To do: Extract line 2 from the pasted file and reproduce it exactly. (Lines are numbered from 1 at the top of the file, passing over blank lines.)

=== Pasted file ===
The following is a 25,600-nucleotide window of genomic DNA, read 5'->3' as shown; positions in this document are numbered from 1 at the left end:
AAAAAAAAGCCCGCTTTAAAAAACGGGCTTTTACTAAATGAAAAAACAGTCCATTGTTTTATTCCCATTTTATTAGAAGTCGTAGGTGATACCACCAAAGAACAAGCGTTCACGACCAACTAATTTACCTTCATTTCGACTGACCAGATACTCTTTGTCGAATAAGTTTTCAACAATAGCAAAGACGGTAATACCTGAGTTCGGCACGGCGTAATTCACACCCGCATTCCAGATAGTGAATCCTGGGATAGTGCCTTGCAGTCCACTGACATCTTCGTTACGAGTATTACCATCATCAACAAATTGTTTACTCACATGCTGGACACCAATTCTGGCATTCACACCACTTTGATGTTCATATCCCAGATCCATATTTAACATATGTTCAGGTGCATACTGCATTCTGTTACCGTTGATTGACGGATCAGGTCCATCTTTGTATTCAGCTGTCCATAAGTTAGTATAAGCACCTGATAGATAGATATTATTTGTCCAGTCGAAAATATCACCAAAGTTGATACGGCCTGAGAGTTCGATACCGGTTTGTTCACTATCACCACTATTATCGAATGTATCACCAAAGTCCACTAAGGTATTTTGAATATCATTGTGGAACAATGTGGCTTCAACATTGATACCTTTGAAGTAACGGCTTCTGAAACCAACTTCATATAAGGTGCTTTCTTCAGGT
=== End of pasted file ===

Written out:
AAAAAAAAGCCCGCTTTAAAAAACGGGCTTTTACTAAATGAAAAAACAGTCCATTGTTTTATTCCCATTTTATTAGAAGTCGTAGGTGATACCACCAAAGAACAAGCGTTCACGACCAACTAATTTACCTTCATTTCGACTGACCAGATACTCTTTGTCGAATAAGTTTTCAACAATAGCAAAGACGGTAATACCTGAGTTCGGCACGGCGTAATTCACACCCGCATTCCAGATAGTGAATCCTGGGATAGTGCCTTGCAGTCCACTGACATCTTCGTTACGAGTATTACCATCATCAACAAATTGTTTACTCACATGCTGGACACCAATTCTGGCATTCACACCACTTTGATGTTCATATCCCAGATCCATATTTAACATATGTTCAGGTGCATACTGCATTCTGTTACCGTTGATTGACGGATCAGGTCCATCTTTGTATTCAGCTGTCCATAAGTTAGTATAAGCACCTGATAGATAGATATTATTTGTCCAGTCGAAAATATCACCAAAGTTGATACGGCCTGAGAGTTCGATACCGGTTTGTTCACTATCACCACTATTATCGAATGTATCACCAAAGTCCACTAAGGTATTTTGAATATCATTGTGGAACAATGTGGCTTCAACATTGATACCTTTGAAGTAACGGCTTCTGAAACCAACTTCATATAAGGTGCTTTCTTCAGGT